Another important reason to not neglect the Naomi Osaka/French Open controversy

The decision by one of the world’s top female tennis players to abandon her chances at a French Open title has sparked plenty of conversation. Summarized briefly, Naomi Osaka walked away from the tournament because she refused to speak to the media. Osaka said the mental anguish those interview sessions often caused made her decide that she’d rather not play than be required to talk to the journalists covering the event.

If you’re looking for support or criticism of Osaka’s decision, then stop reading right now. I’ve no interest in arguing whether Osaka did or didn’t do the right thing. My opinion might or might not agree with yours; and at the end of the day, what you or I think is irrelevant. This blog post serves a different purpose: A reminder that the interaction between sports reporters and athletes is undergoing a significant shift; and if it continues, the practice of daily sports journalism will change. And not for the good.

I contend open and easy access to athletes is an essential feature of sports reporting. They are the ones who make the catches, hit the home runs, score the goals and earn the victories. Sports reporters document these successes (or their corresponding failures), but the athletes provide a perspective essential to telling the full account of how a game unfolded.

During the spring semester, several sports journalists spoke to the students in one of my classes, and the topic of how the pandemic had changed reporting was front and center. Of course, everyone understood the need to conduct interviews via video as the pandemic raged; it was neither safe nor reasonable to do anything else. However, many of the reporters were concerned that teams or organizations might continue the practice once we returned to normal life.

I’m going to use Major League Baseball as an example of the access reporters have to the players. Before a game, reporters can be found in the clubhouse or on the field interviewing the managers, coaches and players. The topics can range from updates on a player’s health to changes to the lineup and everything in between. That access ends roughly 45 minutes before the game begins. As the field is being prepared for the game, the players return to the clubhouse for their final pre-game preparations. Then roughly 10 minutes after the game ends, the clubhouse doors are again opened to the media.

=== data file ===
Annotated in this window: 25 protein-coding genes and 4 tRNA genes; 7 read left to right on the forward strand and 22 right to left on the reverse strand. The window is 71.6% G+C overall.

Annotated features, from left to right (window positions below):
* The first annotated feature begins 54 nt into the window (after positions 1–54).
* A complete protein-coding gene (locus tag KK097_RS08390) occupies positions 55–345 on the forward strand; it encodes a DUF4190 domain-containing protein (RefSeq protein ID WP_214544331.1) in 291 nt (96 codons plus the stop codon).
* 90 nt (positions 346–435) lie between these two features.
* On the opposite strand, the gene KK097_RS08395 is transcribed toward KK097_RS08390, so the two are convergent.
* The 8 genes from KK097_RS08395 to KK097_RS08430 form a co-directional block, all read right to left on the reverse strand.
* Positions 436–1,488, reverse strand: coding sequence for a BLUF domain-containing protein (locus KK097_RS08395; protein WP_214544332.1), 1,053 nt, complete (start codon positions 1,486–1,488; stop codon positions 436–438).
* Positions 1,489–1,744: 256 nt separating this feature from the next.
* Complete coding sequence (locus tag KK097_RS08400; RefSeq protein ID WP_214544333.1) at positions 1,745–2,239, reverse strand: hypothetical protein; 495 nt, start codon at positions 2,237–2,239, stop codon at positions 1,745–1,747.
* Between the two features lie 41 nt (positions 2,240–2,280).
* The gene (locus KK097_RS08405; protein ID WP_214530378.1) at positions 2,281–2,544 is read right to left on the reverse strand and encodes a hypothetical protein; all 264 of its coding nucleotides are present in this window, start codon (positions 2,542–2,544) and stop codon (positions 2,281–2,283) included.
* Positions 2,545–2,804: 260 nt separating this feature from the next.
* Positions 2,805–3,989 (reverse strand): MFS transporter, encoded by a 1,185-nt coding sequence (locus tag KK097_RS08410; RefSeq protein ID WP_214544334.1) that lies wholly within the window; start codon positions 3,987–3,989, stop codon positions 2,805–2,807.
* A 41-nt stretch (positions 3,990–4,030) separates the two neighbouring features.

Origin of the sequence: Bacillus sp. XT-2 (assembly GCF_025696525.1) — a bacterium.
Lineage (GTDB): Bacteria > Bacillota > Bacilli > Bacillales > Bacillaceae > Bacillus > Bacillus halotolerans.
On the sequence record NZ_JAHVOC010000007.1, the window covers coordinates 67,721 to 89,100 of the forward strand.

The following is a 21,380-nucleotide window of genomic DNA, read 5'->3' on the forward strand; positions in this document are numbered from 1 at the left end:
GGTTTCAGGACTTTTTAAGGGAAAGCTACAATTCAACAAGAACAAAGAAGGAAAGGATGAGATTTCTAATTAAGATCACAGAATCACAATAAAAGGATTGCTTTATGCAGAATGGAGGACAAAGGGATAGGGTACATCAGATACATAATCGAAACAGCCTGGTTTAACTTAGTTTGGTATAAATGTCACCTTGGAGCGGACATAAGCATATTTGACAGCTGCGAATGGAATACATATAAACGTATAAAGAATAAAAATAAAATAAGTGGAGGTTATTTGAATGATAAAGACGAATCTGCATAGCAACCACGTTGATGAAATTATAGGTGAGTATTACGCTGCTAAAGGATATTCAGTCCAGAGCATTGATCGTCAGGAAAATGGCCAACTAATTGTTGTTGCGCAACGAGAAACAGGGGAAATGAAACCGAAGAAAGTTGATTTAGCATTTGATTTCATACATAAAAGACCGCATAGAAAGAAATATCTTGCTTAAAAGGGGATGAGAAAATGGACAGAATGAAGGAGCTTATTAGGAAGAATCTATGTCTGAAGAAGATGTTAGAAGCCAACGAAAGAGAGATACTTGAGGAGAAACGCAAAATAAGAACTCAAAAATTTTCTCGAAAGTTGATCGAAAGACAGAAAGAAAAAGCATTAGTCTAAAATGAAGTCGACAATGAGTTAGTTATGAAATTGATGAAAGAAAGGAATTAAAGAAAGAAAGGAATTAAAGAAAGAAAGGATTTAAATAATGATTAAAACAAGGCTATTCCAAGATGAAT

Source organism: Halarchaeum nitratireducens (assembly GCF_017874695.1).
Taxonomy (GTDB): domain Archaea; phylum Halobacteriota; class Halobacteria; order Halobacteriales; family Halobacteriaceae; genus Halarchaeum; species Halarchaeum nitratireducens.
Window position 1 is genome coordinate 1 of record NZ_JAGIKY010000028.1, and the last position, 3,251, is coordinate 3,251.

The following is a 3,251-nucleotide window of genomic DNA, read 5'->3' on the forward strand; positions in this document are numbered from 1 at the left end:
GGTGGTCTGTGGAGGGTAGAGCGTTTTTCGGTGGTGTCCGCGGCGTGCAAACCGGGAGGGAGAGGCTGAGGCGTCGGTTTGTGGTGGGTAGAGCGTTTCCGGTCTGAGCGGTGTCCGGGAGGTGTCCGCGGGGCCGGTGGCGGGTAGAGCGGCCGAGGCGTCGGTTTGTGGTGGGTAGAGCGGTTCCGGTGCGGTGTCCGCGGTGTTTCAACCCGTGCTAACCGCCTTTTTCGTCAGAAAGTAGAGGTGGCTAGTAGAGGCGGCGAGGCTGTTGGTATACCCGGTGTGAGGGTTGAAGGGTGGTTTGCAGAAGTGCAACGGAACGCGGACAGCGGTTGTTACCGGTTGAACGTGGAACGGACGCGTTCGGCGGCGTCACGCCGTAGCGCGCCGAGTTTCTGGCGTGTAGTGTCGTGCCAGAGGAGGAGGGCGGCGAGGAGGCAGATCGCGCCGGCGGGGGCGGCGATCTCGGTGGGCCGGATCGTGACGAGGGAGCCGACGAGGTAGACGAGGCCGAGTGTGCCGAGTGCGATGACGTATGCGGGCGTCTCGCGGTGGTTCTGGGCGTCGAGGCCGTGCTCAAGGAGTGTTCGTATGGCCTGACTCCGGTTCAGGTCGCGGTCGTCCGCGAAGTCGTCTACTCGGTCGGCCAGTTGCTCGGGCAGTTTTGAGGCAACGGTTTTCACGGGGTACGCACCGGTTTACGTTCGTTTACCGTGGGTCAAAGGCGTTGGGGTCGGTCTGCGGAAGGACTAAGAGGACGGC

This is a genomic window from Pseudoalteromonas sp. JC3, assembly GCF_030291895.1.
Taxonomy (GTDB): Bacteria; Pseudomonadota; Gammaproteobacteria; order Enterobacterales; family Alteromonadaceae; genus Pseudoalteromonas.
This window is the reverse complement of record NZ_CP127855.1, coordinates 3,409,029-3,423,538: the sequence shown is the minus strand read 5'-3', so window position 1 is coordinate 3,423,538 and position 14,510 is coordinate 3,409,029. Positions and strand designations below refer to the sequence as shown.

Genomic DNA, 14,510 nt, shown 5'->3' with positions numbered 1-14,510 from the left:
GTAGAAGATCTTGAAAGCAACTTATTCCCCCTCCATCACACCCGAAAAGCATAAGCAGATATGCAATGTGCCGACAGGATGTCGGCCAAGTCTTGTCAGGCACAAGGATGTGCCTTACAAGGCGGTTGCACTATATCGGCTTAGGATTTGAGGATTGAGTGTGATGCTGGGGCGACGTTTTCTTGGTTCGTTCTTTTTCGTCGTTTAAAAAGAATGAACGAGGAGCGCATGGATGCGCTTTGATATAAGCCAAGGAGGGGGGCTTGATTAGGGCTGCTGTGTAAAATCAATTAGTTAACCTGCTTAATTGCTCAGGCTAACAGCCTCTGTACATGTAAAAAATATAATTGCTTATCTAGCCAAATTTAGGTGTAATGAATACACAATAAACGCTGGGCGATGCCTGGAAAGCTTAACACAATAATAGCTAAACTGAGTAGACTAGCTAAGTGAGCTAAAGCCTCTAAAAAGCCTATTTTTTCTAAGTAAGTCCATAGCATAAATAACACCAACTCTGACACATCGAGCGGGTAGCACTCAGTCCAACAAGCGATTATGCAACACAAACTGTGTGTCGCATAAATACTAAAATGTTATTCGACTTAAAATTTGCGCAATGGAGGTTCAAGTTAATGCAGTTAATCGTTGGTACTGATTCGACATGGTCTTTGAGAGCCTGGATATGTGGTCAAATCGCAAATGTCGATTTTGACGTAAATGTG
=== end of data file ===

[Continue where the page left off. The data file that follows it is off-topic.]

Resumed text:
These interactions for journalists are the mother’s milk of excellent reporting. It is during these conversations that reporters can dive deep into a topic or engage a player in a long chat about something relating to how he’s playing or how the team is doing. These discussions build the trust that reporters and players need.

Shutting the doors and moving everything to online benefits the organizations. They can even more effectively control the narrative about the team, especially when things are not going well or there’s a lingering controversy. Players speaking privately to a reporter might open up and reveal something important, but they won’t do that in a group video setting. The depth and quality of reporting suffers.

You might think that’s not a big deal. I ask you to consider the professional field you’re in and then I want you to remove an essential piece of that job. Imagine if your doctor lost the ability to consult with specialists. Imagine if your child’s teacher could no longer access computers at school. Could they still complete your daily tasks? Of course. But they couldn’t do them as well as they did in the past, and the quality of their professional work would be degraded. That’s why open access to athletes matters.

Access to the players — no matter the sport — has been a fundamental part of the reporter’s job for decades. Organizations that refuse to continue this practice are damaging the quality of their sport and undermining the importance of journalism.

Leave a Reply

Fill in your details below or click an icon to log in: Logo

You are commenting using your account. Log Out /  Change )

Google photo

You are commenting using your Google account. Log Out /  Change )

Twitter picture

You are commenting using your Twitter account. Log Out /  Change )

Facebook photo

You are commenting using your Facebook account. Log Out /  Change )

Connecting to %s

This site uses Akismet to reduce spam. Learn how your comment data is processed.